James Patterson has had more New York Times bestsellers than any other writer, ever, according to Guinness World Records. Since his first novel won the Edgar Award in 1977 James Patterson's books have sold more than 375 million copies. He is the author of the Alex Cross novels, the most popular detective series of the past twenty-five years, including Kiss the Girls and Along Came a Spider. He writes full-time and lives in Florida with his family.
Edgar-winner Patterson ( The Jericho Commandment )he is also chairman of J. Walter Thompson USAalmost captures the slick, conspiracy-theory giddiness of pre- Prizzi Richard Condon. While leading a raid against top drug-dealer Alexandre (``the Grave Dancer'') St.-Germain, New York police Lieutenant John (``Stef'') Stefanovitch is caught in a devastating ambush and crippled. French-born St.-Germain, enforcing and enjoying his harsh, ``street law'' terror, kills Stef's wife. Two years later St.-Germain is gunned down in a posh Manhattan brothel. Hidden videotapes catch St.-Germain asking, ``Is it the Midnight Club?'' Wheelchair-bound Stef, with true-crime bestselling writer Sarah McGinniss, starts to uncover an international crime cartel making billions a year, and a secret NYPD execution squad. Plenty of gore, many plot twistssome quite murkyand a little sex will keep readers turning pages up to the melodramatic, rather unlikely ending. 50,000 first printing; $50,000 ad/promo; author tour. (Jan.)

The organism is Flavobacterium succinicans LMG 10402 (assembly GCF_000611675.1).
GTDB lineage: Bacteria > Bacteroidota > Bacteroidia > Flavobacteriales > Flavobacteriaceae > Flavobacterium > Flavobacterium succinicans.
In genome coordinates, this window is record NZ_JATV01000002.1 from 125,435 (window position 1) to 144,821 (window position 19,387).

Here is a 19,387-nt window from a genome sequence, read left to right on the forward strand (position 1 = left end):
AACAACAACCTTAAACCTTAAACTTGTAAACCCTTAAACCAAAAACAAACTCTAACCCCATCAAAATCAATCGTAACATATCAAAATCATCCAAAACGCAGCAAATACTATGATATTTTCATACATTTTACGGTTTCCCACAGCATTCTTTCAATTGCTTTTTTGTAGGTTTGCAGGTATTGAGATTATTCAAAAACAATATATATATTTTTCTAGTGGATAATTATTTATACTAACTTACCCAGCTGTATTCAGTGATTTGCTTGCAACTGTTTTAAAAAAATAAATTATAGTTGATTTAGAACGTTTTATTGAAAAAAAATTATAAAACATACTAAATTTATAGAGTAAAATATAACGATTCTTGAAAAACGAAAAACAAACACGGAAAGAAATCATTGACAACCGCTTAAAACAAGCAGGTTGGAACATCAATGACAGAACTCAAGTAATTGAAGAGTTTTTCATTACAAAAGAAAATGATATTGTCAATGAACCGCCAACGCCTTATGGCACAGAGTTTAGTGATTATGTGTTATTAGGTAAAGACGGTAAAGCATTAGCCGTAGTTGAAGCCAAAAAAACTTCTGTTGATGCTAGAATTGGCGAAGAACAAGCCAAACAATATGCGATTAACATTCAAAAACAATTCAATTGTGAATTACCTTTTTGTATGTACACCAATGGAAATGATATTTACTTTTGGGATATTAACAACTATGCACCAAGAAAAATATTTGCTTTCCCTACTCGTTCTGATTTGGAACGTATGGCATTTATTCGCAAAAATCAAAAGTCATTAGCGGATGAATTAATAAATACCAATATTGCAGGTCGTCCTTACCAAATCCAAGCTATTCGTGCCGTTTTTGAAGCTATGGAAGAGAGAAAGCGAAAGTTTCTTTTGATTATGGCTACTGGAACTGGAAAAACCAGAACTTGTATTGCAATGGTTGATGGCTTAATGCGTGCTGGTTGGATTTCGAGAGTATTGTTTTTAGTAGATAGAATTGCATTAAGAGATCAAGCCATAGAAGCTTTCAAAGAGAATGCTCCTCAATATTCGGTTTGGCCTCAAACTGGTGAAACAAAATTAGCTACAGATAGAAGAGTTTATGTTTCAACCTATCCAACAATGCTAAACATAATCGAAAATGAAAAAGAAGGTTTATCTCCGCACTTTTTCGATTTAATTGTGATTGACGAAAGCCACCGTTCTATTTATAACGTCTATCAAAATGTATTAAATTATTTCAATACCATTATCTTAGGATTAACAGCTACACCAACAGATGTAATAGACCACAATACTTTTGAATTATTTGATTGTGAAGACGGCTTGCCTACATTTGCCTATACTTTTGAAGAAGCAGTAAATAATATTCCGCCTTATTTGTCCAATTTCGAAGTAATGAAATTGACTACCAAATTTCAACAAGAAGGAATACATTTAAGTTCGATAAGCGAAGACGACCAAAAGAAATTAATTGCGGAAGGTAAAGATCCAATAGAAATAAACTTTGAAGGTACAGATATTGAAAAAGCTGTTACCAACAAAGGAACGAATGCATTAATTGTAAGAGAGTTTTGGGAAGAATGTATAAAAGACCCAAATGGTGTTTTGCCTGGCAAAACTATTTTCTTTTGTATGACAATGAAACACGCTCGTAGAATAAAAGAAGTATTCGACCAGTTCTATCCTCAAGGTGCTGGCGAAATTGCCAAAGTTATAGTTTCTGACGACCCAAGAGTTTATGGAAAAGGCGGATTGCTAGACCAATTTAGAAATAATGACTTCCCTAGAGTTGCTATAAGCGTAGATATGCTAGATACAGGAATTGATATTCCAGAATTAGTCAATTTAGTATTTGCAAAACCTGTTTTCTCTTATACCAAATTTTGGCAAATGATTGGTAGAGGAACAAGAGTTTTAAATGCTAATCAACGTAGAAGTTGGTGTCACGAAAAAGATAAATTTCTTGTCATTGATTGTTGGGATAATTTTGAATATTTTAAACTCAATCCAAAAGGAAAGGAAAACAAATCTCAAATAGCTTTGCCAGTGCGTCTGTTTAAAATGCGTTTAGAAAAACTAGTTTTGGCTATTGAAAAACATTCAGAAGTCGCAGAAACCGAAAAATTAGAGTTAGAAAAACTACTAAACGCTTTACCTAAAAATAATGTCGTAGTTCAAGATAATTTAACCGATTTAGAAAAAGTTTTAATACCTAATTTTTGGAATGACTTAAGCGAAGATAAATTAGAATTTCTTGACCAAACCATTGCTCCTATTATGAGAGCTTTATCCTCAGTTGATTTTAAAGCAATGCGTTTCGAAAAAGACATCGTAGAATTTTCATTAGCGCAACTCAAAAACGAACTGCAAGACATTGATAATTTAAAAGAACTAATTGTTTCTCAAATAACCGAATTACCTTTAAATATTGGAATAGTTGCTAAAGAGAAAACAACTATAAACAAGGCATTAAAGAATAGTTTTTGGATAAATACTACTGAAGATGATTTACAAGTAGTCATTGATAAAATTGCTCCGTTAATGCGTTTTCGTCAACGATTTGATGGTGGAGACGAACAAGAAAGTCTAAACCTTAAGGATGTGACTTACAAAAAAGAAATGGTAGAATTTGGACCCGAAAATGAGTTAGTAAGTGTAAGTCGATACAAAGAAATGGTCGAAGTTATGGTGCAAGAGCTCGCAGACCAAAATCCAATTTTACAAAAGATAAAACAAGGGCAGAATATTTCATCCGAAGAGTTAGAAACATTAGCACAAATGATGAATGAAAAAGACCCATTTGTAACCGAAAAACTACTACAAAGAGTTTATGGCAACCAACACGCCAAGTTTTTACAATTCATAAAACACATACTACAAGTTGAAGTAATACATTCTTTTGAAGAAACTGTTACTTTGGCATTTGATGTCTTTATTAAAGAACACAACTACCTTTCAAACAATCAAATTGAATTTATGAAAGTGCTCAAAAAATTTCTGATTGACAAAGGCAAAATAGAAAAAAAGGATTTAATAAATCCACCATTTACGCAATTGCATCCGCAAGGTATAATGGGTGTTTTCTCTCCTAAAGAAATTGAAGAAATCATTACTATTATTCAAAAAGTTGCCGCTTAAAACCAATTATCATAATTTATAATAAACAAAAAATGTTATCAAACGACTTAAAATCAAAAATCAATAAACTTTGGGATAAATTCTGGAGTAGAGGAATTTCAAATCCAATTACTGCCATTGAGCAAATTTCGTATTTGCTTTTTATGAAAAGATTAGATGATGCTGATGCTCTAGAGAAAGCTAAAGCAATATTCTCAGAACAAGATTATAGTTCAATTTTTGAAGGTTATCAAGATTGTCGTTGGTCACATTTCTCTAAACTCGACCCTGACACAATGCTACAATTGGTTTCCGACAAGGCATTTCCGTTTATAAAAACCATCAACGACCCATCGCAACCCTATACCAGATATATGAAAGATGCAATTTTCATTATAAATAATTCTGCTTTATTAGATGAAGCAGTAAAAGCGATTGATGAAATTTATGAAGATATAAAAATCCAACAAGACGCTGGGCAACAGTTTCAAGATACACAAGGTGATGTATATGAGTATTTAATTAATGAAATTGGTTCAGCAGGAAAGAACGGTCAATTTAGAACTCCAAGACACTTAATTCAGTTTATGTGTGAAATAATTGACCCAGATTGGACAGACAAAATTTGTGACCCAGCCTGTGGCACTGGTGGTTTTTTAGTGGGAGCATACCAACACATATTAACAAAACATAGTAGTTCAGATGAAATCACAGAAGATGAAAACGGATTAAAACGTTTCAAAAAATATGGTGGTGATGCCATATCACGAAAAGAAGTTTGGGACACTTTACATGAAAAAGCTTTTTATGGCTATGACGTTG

The charming, urbane, but megalomaniacal Alexandre St. Germain wanted nothing less than control of international organized crime. A sadistic psychotic as well, he shot and crippled New York policeman John Stefanovitch and then killed Stef's beloved wife. A few years later, during a purge of other New York crime lords, St. Germain is brutally murdered--or is he? Stef, confined to a wheelchair, joins with a rogue cop, whose brother was tortured and killed by St. Germain, and a beautiful journalist, with whom Stef falls in love, to unravel a complicated conspiracy. Written before Patterson's popular Alex Cross novels, The Midnight Club lacks the suspense of those tales, building up slowly to a rather tame resolution. Like the Cross books, however, it includes many unpleasant elements, including a kidnapped child. Michael Kramer, as always, does a splendid job of reading, but even he cannot make this story gripping. Not recommended.--Michael Adams, CUNY Graduate Ctr. Copyright 2000 Cahners Business Information.